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Saturated Fat: Friend or Foe?

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There is a lot of negativity in the news today regarding saturated fat. There are other reasons not to eat dairy, ice cream, and butter—such as pasteurization and the fact that dairy is meant for cows, not humans—but what about the saturated fat in animal protein or coconut oil? Is it bad? Well, for frying or sautéing, a saturated fat is definitely more heat-stable than a polyunsaturated oil, such as canola, peanut or soybean, with which heating leads to the possibility of free-radical production. Also, heating and consuming trans fats of any kind leads to free-radical production and other chemical stress in the body. I am not saying to consume large amounts of meat, eggs, dairy or coconut oil. What I am saying is that using a tablespoon of coconut oil or butter in cooking or on whole grains is not terrible, and in the long run, it’s probably preferable to using polyunsaturated fats and definitely better than using trans fats (anything partially hydrogenated, which is an unnatural process) for the same purpose.


According to an article recently published in Men’s Health as well as the work of George Mann, MD, of Vanderbilt University, studies of the Masai, a nomadic tribe in Kenya and Tanzania, show that the tribes, who live on a diet of 60 percent saturated fat, have some of the lowest incidence of heart disease in the world. Granted, the tribes are nomadic, so they move around (which most of us don’t), and they don’t live here in the U.S., where they would supplement this high-fat diet with Cheetos (please read the ingredients of Cheetos before you eat them—this is not food!). I cannot believe that the saturated fat alone is to blame. The Masai moved to Nairobi and then to London, and all of a sudden, as their diet changed and they began to eat more processed/prepared food with polyunsaturated fats, sugar, and omega-6-heavy trans fats, they developed more heart disease. Go figure.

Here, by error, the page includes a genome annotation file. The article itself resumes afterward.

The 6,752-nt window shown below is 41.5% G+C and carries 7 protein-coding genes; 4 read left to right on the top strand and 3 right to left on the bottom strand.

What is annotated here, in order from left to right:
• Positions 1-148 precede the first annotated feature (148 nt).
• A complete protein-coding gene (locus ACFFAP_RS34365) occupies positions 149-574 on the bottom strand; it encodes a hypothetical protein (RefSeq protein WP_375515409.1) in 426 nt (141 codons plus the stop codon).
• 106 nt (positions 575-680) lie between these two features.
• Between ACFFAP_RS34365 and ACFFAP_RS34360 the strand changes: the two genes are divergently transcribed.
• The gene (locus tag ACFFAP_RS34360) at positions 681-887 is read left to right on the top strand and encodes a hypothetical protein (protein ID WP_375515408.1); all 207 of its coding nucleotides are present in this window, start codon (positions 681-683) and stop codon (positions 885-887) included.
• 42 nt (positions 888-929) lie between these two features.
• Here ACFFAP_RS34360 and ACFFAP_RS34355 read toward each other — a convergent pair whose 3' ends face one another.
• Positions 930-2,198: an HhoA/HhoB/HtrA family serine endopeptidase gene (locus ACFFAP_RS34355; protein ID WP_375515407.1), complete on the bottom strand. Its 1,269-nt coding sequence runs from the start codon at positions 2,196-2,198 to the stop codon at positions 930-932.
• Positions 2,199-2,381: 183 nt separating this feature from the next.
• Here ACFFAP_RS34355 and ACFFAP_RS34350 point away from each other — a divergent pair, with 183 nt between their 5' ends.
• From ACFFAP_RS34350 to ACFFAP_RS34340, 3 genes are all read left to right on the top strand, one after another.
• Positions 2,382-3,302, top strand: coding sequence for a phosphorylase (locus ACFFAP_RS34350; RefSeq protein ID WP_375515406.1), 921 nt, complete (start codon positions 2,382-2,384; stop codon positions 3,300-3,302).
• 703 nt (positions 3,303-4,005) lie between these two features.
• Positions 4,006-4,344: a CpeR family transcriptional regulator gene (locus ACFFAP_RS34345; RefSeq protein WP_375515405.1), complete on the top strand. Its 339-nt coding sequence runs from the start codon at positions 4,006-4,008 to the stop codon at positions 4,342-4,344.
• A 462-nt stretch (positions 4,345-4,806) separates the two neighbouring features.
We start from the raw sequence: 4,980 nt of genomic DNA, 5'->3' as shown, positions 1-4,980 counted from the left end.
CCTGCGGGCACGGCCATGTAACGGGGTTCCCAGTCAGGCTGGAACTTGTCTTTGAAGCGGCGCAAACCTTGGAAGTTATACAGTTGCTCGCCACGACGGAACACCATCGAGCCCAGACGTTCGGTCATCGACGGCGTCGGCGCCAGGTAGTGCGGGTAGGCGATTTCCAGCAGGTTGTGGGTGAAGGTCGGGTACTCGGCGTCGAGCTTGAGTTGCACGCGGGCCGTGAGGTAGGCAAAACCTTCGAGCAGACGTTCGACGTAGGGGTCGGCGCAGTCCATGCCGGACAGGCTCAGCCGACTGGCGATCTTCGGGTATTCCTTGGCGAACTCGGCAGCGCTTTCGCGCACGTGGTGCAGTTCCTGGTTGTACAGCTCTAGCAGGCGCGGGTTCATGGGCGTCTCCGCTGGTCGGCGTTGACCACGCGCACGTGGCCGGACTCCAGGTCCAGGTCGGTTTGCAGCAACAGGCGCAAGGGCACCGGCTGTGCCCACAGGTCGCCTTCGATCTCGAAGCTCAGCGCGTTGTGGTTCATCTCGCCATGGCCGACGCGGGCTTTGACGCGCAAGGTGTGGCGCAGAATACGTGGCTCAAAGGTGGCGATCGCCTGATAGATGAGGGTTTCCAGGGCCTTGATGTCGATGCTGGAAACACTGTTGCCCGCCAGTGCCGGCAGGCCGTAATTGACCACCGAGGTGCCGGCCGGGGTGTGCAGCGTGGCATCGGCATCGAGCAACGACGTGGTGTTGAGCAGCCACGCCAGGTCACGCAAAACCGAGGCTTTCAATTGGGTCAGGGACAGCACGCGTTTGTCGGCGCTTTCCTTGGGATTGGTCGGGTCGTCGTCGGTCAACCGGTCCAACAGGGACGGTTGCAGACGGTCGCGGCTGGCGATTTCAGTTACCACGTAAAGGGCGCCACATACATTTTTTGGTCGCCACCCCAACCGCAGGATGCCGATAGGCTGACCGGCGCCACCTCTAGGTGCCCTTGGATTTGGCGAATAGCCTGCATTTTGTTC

I promote everything in moderation in my practice with my clients. But if you are going to have a balanced diets of carbohydrates, fats, and proteins, make sure those foods (and they are foods that contain these molecules) are as natural, whole, and unprocessed as possible. The process of making skim milk is an unnatural process and actually causes the cholesterol in the milk to be oxidized, which makes it more absorbable by the body than the natural dietary cholesterol in one egg or a cup of full-fat yogurt. So have one egg for breakfast with one slice of bacon and a cup of berries and, gasp, some salad or sautéed greens. Even add a cup or a half cup of quinoa with some (unpasteurized, if you can get it) whole milk (about a quarter cup), cinnamon and perhaps some raw honey (an eighth of a cup, just a little, maybe a tablespoon) and maybe four to eight raisins, if you really need some extra sweetness. Just make sure those raisins are minimally processed and don’t contain sulfur dioxide. They should be Hunza raisins, if you can get them. Starting your day off with a breakfast like this will move your day in a good direction, so you’ll be less hungry for lunch and dinner, and have a great deal of energy. You won’t even need a cup of coffee!


By Meredith Sobel for BettyConfidential

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